It’s Not Where – Or When – You Think The American Democracy Began

It’s Not Where – Or When – You Think The American Democracy Began

Thomas Jefferson would probably cite the English Magna Carta or the ancient Athens one-man, one-vote (or, to be more precise, one-man-over-18-with-two-Athenian-parents-who-isn’t-a-slave, a freed-slave, foreign, or descended from a foreigner, or in debt, or a criminal, or descended from either) system as the origins of American democracy. This is strange considering that democracy was already there in America when you “brought” it from Europe.

Victor Thompson, Distinguished Research Professor and director of the Laboratory of Archaeology at the University of Georgia, stated in a statement: “These kinds of democratic institutions were very long-lived and existed – probably for millennia – before the advent of Europeans. He is the principal author of a paper that claims that democratic-style collective governance existed in the Americas at least 1,000 years before European settlers arrived on the continent. The paper was published in the journal American Antiquity.

According to Thompson, it presents “a really different viewpoint on Native administration in this region than most archaeologists have.” Although the Iroquois Confederacy is occasionally cited as an early example of American democracy in popular history books, this only places the social order as existing a few decades before European contact.

The Cold Springs site in central Georgia, where Ancestral Muskogean communities constructed huge circular public buildings known as Cukofv Rakko, has revealed evidence of community administration as early as 500 CE, a millennium earlier than previously thought.

That’s what makes museum collections so lovely, Thompson added. They’ve only been sitting there, but they have so much to tell you. To be able to return and revisit these collections, all that is really needed are fresh perspectives and innovative techniques.

Since Cold Springs was excavated in the early 1970s, before the construction of a dam in the Oconee river that would ultimately submerge the site under Lake Oconee, the researchers performed new radiocarbon dating on artifacts that had previously been stored in the Laboratory of Archaeology’s collections for nearly 50 years. Cold Springs is now one of Southeast US’s best-dated early mound sites because of the sheer volume of new findings, but the investigation was far from over with this rigorous scientific breakthrough.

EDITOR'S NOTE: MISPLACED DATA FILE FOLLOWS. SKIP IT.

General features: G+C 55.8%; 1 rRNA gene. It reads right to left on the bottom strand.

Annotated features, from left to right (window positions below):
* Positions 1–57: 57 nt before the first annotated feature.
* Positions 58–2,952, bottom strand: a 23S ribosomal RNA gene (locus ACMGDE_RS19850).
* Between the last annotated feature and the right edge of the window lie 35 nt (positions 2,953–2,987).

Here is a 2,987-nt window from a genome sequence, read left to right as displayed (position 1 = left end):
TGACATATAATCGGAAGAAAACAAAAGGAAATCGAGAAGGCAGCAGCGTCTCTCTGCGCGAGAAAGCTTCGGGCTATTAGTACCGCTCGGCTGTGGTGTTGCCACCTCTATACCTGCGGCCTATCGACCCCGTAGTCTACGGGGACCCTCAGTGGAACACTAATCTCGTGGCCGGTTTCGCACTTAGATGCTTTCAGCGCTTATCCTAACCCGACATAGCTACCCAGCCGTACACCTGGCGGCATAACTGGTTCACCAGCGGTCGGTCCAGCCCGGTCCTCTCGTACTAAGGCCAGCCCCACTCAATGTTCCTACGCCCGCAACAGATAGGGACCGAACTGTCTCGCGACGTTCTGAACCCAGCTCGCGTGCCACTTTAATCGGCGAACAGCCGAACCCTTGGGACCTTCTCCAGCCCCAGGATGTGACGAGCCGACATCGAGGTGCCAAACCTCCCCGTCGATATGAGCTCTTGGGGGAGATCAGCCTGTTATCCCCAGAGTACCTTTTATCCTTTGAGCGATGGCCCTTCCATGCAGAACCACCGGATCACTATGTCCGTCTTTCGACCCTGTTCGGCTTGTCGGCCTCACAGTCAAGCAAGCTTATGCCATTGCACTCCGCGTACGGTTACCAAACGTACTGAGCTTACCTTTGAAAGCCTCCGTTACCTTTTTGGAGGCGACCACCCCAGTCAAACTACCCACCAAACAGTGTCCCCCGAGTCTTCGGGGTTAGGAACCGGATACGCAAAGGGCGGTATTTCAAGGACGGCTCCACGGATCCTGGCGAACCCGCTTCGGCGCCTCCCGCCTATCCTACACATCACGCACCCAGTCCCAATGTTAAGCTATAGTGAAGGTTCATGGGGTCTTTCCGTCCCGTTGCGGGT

Manager of the Historic and Cultural Preservation Department for the Muscogee Nation in Oklahoma RaeLynn Butler stated, “We were meeting on Zoom and looking at images of post holes – thousands of pictures of post holes. Our primary contributions were to analyze the data and offer our tribal knowledge and viewpoints, which helped add the research’s much-needed context for understanding our social structure and historical systems of government.

It’s a viewpoint that archaeology has historically frequently disregarded. The popular perception of Indigenous American societies as large chiefdoms, run by unchallenged autocrats with enormous control over their tribe, came from Spanish explorers and colonizers rather than the Indigenous people themselves. Turner Hunt, a preservation officer for the Muscogee (Creek) Nation and a co-author of the report, described the idea as “a nuisance and a great story that’s been extremely hard to resist.”

It has been this way for hundreds of centuries, yet we still have a National Council in our council house, which meets there and adopts national laws, he continued.

Which gets right at the meat of the argument. Hunt and Butler both emphasized that Cold Springs is neither Stonehenge nor the Pyramids of Giza. Cold Springs is an archaeological site with a history dating back more than a thousand years, but Hunt said that “there is a living, dynamic civilization that is directly related to it.”

He stated, “We believe that this way of life has been practiced by our governments, by our democratic institutions, for thousands of years.” “By the way, we still act now, we have a connection to these people.”